How to Better Photograph Your Family
Eight Tips for any Skill Level
This series was created for the amateur family photographer. These tips are simple, quick things you can do to vastly improve the photos you take. Every family has one person that tends to do all the photographing. Growing up in my family, this was my father. This role is important as the images you capture will become the family legacy. I will be using photos that I have taken in my role as the family photographer, NOT images taken with my high end cameras, complicated techniques OR studio lighting. THESE ARE IMAGES THAT ANYONE CAN TAKE , MANY OF THEM SHOT WITH A POINT AND SHOOT CAMERA! There are even a few examples taken by my children. So, the point is, these tips are for anyone who wants to photograph their story better.
TIP ONE: THINK INSIDE THE BOX
This first tip is the ONLY one that is a bit more cerebral. I just had to put it first because it is the foundation for a good photograph. The rectangle of space that you see when you look through your camera is your canvas. You can fill this space up in anyway that you want. Often people unconsciously put the camera to their face, point in the direction of the given subject and then press the shutter button. The end result of that type of unconscious photography is a lot of photos taken from far away with a small subject in the center.
As long as you are taking the trouble to take a photograph, go ahead and slow down, take a deep breath, and really look through the view finder. Be intentional about what goes into that box. It is your box, for God’s sake! Below I have three examples of how one can choose to fill up their box in the same situation.
In this series it is Halloween time and the kids are showing off their jack-o-lanterns. My intention was to get an image of each child with their pumpkin and to hopefully tie in the mums as they always remind me of that time of year. With each try I improved. My first attempt was with Amira (mind you it was pitch black at this point and I could barely see). There is a ton of wasted space between her and the pumpkin.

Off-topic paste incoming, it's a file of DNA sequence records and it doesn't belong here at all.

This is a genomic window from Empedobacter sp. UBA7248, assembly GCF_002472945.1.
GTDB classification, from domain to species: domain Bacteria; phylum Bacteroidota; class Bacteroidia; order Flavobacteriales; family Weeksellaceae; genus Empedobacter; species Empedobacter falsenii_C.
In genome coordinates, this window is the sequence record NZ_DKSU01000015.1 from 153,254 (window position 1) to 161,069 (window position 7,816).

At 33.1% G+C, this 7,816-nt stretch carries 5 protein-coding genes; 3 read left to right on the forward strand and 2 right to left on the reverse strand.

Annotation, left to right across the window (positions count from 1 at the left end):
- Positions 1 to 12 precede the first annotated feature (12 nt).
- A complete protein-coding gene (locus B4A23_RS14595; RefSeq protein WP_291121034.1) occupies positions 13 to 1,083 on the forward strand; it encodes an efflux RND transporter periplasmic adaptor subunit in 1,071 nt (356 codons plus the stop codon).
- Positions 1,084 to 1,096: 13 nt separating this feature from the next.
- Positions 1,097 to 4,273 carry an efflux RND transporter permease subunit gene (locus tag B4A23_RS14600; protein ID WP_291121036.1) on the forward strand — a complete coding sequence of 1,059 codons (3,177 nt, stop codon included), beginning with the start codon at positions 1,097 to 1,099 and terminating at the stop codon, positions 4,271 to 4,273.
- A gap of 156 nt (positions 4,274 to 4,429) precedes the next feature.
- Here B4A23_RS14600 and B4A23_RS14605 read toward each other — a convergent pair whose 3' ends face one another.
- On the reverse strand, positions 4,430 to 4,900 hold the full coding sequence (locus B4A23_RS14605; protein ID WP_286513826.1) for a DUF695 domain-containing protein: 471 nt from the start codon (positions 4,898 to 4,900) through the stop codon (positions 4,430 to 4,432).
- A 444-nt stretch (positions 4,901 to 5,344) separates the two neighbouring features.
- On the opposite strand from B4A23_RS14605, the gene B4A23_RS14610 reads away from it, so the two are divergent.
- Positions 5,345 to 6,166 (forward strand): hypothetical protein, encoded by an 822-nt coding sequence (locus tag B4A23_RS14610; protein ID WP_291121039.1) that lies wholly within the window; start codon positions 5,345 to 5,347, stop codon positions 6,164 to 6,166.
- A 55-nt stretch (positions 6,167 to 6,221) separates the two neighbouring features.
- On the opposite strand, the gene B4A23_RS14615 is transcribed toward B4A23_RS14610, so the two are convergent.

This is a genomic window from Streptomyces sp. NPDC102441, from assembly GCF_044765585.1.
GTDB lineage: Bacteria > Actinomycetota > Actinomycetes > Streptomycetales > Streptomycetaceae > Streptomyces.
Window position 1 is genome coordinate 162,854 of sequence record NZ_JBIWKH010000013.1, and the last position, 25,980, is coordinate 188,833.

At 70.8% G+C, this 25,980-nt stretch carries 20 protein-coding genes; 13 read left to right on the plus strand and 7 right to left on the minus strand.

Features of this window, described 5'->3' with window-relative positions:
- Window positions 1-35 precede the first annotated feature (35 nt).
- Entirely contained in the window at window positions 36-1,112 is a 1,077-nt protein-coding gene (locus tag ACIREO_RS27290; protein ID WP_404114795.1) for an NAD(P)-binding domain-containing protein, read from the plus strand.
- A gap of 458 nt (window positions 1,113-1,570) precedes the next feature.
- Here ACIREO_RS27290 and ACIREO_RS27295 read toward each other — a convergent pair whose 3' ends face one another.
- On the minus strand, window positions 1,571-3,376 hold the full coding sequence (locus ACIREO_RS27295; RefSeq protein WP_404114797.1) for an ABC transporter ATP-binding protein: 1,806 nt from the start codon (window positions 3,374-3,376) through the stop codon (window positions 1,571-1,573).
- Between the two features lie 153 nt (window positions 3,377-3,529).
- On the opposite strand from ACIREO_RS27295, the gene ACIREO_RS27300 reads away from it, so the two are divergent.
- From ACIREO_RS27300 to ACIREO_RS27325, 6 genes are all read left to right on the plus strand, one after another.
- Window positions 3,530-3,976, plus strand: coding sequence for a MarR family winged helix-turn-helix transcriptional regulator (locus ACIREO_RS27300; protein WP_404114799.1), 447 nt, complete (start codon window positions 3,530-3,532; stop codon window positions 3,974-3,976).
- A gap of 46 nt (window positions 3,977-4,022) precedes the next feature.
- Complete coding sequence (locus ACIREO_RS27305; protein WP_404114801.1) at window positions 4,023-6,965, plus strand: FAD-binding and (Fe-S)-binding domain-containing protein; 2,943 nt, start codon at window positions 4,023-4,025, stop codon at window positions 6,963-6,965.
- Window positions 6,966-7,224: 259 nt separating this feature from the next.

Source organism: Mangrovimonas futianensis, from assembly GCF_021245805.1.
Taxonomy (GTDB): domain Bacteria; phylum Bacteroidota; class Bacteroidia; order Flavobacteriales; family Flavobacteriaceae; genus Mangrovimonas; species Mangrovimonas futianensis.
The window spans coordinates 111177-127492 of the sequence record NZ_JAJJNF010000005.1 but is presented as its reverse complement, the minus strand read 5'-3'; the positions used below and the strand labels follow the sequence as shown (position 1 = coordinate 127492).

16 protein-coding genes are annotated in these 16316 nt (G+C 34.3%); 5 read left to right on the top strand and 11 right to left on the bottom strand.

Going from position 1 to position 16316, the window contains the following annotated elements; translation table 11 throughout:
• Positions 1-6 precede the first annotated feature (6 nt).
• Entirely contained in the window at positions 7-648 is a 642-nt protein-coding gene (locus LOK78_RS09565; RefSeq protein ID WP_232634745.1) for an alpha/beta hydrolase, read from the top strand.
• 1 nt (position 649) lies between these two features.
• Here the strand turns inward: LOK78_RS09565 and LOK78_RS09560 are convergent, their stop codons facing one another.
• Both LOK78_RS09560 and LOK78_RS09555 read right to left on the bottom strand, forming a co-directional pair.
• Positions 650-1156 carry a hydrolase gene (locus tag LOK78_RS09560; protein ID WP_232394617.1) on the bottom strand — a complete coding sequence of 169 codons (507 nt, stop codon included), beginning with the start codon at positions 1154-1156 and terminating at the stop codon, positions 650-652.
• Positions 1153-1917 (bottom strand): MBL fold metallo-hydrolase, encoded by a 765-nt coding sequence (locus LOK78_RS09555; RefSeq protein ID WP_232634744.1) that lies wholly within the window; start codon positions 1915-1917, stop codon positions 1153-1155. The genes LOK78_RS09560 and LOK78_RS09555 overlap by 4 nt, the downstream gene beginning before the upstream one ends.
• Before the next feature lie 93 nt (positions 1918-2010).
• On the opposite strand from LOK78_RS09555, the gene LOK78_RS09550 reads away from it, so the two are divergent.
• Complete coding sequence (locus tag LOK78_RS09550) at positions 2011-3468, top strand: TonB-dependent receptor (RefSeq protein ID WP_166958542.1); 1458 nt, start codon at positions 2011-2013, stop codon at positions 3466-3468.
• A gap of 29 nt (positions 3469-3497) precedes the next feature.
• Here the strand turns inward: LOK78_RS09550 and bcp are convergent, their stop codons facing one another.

Next I tried with Roman. The result was better but kind of mediocre. All the content of the photo is crammed down into the lower, right-hand corner. And I captured more of the stems of the mums than the flowers.
Third time is a charm! I photographed Leo last and this time I got a nice mix of child, pumpkin and flowers. Too bad he looks like a deer in headlights!
So, the take away from this first installment is to watch and be intentional about what you are photographing. This is why I love photography so much. No matter what is going on with my life it is a time to for me to be a witness of the present moment at the exclusion of all else.
This is the first tip in a series of eight aimed at helping amateur photographers to take better photographs of their family. Please do feel free to ask if you have any specific questions. If you want to take it a step further, read this RECENT BLOG POST about photography. Otherwise, look for TIP TWO in one week!